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Flying high: 1st female to lead largest Air National Guard breaks barriers and shatters stereotype

Maj. Gen. Denise Donnell sat down with Senior Investigative Reporter Tara Rosenblum for her first sit-down interview since becoming the first female to lead the largest Air National Guard in the United States.

Tara Rosenblum

Mar 30, 2023, 12:30 PM

Updated 451 days ago

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A high-ranking military leader in New York is breaking barriers and shattering stereotypes while inspiring other female aviators across the nation.
Maj. Gen. Denise Donnell sat down with Senior Investigative Reporter Tara Rosenblum for her first sit-down interview since becoming the first female to lead the largest Air National Guard in the United States. 
Donnell joined the Navy at age 22. By 27, she was a mission commander flying the military's largest aircraft, with access to unleash the world's most advanced weaponry.
She says she would have never had the chance to knock down barriers had it not been for the undying support of her family.
"I flew when I was pregnant. You have to get a special waiver to do that, and you have to deal with morning sickness on the road. So, I have joked that my daughter has more combat time than my husband who was in the Army because she flew with me when I was pregnant," she says. 
Deploying every two or three years eventually took its toll, so Donnell decided to join the New York National Guard and move her family to Newburgh.
It was a short drive away from the Stewart Air National Guard Base, where her leadership, work ethic and passion for aviation would soon set her on the path to history.
Last spring, Gov. Kathy Hochul selected Donnell to lead the 5,900-member military unit that traces its lineage back to the American Revolution and the War of 1812 - a unit that was led by men for centuries.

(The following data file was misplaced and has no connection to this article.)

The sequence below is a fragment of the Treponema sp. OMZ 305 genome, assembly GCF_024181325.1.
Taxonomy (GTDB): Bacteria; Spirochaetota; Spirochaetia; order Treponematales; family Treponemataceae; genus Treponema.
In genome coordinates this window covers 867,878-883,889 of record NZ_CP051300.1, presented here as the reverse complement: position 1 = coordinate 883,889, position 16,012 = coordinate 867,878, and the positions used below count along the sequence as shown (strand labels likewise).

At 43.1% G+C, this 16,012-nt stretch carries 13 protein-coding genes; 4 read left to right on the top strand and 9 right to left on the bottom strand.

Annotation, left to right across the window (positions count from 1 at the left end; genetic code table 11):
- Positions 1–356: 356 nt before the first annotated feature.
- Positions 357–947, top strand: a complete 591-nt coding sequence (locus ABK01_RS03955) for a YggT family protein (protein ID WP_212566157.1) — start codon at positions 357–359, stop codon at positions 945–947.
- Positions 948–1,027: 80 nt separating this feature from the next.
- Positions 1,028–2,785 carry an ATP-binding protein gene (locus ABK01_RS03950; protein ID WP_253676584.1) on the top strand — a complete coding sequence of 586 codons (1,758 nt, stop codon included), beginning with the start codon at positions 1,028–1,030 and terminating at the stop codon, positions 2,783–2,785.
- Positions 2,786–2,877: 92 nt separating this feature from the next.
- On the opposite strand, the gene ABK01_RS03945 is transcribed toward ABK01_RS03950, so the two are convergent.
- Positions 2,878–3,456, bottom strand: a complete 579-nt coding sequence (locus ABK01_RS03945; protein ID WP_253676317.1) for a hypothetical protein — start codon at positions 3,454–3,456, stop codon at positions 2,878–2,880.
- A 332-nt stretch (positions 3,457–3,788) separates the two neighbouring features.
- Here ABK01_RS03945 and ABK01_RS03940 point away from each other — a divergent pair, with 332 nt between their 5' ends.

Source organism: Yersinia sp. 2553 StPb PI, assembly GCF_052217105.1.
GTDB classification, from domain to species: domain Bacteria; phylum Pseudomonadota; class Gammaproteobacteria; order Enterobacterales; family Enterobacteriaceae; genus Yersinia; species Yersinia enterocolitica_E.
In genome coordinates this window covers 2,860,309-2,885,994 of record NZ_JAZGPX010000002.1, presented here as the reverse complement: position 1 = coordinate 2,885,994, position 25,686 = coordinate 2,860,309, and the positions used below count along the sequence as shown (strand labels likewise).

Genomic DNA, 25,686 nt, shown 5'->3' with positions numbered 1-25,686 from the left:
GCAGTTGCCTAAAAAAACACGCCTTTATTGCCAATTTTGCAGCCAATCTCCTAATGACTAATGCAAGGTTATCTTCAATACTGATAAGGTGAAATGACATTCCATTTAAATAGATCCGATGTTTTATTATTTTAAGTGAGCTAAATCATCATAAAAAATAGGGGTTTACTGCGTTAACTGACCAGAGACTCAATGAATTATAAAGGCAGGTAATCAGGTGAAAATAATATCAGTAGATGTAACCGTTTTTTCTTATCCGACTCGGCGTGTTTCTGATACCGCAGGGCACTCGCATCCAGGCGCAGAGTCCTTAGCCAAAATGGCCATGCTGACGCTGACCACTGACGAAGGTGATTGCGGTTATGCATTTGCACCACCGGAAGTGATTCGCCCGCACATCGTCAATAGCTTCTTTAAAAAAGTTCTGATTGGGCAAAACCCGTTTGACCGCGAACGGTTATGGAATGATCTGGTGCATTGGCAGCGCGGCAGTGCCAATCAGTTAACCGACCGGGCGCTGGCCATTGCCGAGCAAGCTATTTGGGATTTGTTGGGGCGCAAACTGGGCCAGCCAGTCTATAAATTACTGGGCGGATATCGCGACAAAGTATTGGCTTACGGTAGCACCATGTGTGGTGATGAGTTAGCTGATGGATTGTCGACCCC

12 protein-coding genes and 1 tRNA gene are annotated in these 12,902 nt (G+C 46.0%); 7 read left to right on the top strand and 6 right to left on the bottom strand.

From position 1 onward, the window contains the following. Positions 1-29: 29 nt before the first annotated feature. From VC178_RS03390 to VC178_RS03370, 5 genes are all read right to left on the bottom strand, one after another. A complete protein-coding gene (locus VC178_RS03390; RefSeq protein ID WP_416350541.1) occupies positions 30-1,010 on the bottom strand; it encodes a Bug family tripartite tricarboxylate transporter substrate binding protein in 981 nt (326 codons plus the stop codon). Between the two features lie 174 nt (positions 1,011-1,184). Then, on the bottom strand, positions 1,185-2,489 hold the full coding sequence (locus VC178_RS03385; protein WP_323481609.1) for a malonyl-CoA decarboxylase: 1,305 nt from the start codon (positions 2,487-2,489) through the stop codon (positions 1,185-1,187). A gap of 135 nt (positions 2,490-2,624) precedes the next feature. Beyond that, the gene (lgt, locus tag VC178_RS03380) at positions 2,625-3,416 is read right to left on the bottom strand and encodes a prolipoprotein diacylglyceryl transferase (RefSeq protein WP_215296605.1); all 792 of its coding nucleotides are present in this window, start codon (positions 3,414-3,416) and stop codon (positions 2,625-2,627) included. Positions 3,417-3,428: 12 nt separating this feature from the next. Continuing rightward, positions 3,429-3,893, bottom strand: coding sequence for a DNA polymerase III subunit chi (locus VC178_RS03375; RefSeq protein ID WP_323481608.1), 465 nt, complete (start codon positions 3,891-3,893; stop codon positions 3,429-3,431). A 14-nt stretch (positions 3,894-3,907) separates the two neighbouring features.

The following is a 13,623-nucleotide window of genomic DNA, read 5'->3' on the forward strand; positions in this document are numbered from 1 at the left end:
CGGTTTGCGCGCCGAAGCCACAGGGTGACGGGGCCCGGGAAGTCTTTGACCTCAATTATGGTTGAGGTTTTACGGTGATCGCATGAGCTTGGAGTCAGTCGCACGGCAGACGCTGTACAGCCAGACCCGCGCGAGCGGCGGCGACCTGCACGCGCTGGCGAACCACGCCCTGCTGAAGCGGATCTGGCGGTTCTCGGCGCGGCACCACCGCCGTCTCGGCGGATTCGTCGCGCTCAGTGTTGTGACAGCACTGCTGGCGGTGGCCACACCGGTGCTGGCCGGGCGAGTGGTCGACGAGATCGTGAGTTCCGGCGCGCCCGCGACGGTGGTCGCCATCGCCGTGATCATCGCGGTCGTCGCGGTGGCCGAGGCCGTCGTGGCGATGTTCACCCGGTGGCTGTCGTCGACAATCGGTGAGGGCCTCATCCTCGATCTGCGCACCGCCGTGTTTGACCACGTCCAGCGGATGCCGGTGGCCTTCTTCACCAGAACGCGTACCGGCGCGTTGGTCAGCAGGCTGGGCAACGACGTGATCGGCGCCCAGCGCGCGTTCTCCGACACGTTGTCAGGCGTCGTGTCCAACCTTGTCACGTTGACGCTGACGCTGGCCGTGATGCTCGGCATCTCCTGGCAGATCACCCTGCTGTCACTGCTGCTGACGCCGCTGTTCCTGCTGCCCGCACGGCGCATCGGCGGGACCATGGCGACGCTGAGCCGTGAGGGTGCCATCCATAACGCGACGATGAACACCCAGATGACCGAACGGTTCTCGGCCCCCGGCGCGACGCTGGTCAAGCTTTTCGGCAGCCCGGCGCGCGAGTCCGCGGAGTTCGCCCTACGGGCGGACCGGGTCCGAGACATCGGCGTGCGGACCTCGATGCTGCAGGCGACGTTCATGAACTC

"It took 30 years, and I see myself standing on the shoulders of giants. I don't see myself as unique. I will tell you that I hope I am an inspiration to young women whether they are 18 or 12 or 5 who are interested in flying," she says.
"I've had the mantra of firm, fair and friendly. And when I say friendly, I don't mean I'm a friend. I mean, I'm approachable. I believe that you can work with people and be very compassionate and listen, and I think that has been a difference in my leadership style that may differentiate me from another officer in these types of positions."
Her historic rise to leadership was then followed by a rare honor when President Joe Biden promoted Donnell to the two-star rank of major general last January. 
"To become a general officer, it takes a long time. It's a long process. And much of that process is not up to you...the president and the Senate have a big say in that. You never know when it's going to happen. So, I think what I really felt was a bit of relief. I was humbled," she says.   


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